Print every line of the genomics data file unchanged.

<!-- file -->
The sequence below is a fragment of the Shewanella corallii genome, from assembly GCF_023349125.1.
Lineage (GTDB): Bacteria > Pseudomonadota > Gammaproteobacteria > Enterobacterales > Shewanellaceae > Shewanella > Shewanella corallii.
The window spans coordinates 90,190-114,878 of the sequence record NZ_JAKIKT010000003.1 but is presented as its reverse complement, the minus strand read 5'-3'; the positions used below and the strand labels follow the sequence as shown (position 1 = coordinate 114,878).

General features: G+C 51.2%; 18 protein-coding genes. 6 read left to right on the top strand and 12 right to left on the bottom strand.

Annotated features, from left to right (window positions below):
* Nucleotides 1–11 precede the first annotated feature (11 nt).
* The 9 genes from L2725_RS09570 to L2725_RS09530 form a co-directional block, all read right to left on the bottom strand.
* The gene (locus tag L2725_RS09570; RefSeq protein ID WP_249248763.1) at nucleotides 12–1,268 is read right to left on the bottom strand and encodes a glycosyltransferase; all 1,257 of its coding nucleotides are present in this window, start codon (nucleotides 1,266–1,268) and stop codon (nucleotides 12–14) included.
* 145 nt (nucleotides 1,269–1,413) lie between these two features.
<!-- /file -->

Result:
The sequence below is a fragment of the Shewanella corallii genome, from assembly GCF_023349125.1.
Lineage (GTDB): Bacteria > Pseudomonadota > Gammaproteobacteria > Enterobacterales > Shewanellaceae > Shewanella > Shewanella corallii.
The window spans coordinates 90,190-114,878 of the sequence record NZ_JAKIKT010000003.1 but is presented as its reverse complement, the minus strand read 5'-3'; the positions used below and the strand labels follow the sequence as shown (position 1 = coordinate 114,878).

General features: G+C 51.2%; 18 protein-coding genes. 6 read left to right on the top strand and 12 right to left on the bottom strand.

Annotated features, from left to right (window positions below):
* Nucleotides 1–11 precede the first annotated feature (11 nt).
* The 9 genes from L2725_RS09570 to L2725_RS09530 form a co-directional block, all read right to left on the bottom strand.
* The gene (locus tag L2725_RS09570; RefSeq protein ID WP_249248763.1) at nucleotides 12–1,268 is read right to left on the bottom strand and encodes a glycosyltransferase; all 1,257 of its coding nucleotides are present in this window, start codon (nucleotides 1,266–1,268) and stop codon (nucleotides 12–14) included.
* 145 nt (nucleotides 1,269–1,413) lie between these two features.